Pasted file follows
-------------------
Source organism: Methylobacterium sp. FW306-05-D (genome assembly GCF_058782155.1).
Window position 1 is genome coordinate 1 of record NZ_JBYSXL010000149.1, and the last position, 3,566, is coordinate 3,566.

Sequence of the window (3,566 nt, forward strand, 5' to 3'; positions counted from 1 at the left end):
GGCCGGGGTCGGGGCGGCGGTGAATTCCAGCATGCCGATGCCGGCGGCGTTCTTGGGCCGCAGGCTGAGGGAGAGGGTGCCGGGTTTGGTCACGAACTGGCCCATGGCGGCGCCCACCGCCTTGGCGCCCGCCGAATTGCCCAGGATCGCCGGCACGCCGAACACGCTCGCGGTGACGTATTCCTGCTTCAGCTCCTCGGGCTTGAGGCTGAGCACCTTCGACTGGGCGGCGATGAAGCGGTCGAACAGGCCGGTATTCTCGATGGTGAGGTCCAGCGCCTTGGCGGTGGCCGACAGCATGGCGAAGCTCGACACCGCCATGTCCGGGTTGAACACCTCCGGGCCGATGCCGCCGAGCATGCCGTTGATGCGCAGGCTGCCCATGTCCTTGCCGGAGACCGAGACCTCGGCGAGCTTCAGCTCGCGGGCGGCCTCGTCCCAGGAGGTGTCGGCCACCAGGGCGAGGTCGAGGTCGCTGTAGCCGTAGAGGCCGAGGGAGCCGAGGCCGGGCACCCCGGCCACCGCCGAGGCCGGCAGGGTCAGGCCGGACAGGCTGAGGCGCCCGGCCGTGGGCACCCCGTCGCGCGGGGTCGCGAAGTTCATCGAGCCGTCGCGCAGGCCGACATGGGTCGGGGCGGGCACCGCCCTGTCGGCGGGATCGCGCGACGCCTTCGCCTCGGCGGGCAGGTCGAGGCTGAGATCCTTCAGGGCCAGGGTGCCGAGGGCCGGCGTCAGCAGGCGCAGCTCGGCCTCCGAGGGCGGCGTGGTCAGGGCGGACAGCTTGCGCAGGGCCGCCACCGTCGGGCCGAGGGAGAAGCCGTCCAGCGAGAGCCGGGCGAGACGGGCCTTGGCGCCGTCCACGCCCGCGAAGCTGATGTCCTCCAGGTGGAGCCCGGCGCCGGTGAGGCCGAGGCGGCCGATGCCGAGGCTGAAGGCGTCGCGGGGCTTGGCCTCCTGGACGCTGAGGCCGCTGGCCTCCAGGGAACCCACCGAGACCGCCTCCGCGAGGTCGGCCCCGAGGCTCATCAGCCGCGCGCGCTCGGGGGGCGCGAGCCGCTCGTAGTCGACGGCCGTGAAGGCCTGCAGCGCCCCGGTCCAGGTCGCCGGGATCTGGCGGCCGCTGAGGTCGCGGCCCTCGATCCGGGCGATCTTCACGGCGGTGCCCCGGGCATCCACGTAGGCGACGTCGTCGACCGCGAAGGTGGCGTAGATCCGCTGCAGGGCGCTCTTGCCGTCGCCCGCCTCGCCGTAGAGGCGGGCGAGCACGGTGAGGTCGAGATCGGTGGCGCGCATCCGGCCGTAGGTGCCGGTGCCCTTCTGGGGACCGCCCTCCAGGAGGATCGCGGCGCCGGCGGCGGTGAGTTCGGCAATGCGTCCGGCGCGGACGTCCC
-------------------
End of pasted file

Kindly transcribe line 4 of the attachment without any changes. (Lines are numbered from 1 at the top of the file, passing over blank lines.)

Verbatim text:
GGCCGGGGTCGGGGCGGCGGTGAATTCCAGCATGCCGATGCCGGCGGCGTTCTTGGGCCGCAGGCTGAGGGAGAGGGTGCCGGGTTTGGTCACGAACTGGCCCATGGCGGCGCCCACCGCCTTGGCGCCCGCCGAATTGCCCAGGATCGCCGGCACGCCGAACACGCTCGCGGTGACGTATTCCTGCTTCAGCTCCTCGGGCTTGAGGCTGAGCACCTTCGACTGGGCGGCGATGAAGCGGTCGAACAGGCCGGTATTCTCGATGGTGAGGTCCAGCGCCTTGGCGGTGGCCGACAGCATGGCGAAGCTCGACACCGCCATGTCCGGGTTGAACACCTCCGGGCCGATGCCGCCGAGCATGCCGTTGATGCGCAGGCTGCCCATGTCCTTGCCGGAGACCGAGACCTCGGCGAGCTTCAGCTCGCGGGCGGCCTCGTCCCAGGAGGTGTCGGCCACCAGGGCGAGGTCGAGGTCGCTGTAGCCGTAGAGGCCGAGGGAGCCGAGGCCGGGCACCCCGGCCACCGCCGAGGCCGGCAGGGTCAGGCCGGACAGGCTGAGGCGCCCGGCCGTGGGCACCCCGTCGCGCGGGGTCGCGAAGTTCATCGAGCCGTCGCGCAGGCCGACATGGGTCGGGGCGGGCACCGCCCTGTCGGCGGGATCGCGCGACGCCTTCGCCTCGGCGGGCAGGTCGAGGCTGAGATCCTTCAGGGCCAGGGTGCCGAGGGCCGGCGTCAGCAGGCGCAGCTCGGCCTCCGAGGGCGGCGTGGTCAGGGCGGACAGCTTGCGCAGGGCCGCCACCGTCGGGCCGAGGGAGAAGCCGTCCAGCGAGAGCCGGGCGAGACGGGCCTTGGCGCCGTCCACGCCCGCGAAGCTGATGTCCTCCAGGTGGAGCCCGGCGCCGGTGAGGCCGAGGCGGCCGATGCCGAGGCTGAAGGCGTCGCGGGGCTTGGCCTCCTGGACGCTGAGGCCGCTGGCCTCCAGGGAACCCACCGAGACCGCCTCCGCGAGGTCGGCCCCGAGGCTCATCAGCCGCGCGCGCTCGGGGGGCGCGAGCCGCTCGTAGTCGACGGCCGTGAAGGCCTGCAGCGCCCCGGTCCAGGTCGCCGGGATCTGGCGGCCGCTGAGGTCGCGGCCCTCGATCCGGGCGATCTTCACGGCGGTGCCCCGGGCATCCACGTAGGCGACGTCGTCGACCGCGAAGGTGGCGTAGATCCGCTGCAGGGCGCTCTTGCCGTCGCCCGCCTCGCCGTAGAGGCGGGCGAGCACGGTGAGGTCGAGATCGGTGGCGCGCATCCGGCCGTAGGTGCCGGTGCCCTTCTGGGGACCGCCCTCCAGGAGGATCGCGGCGCCGGCGGCGGTGAGTTCGGCAATGCGTCCGGCGCGGACGTCCC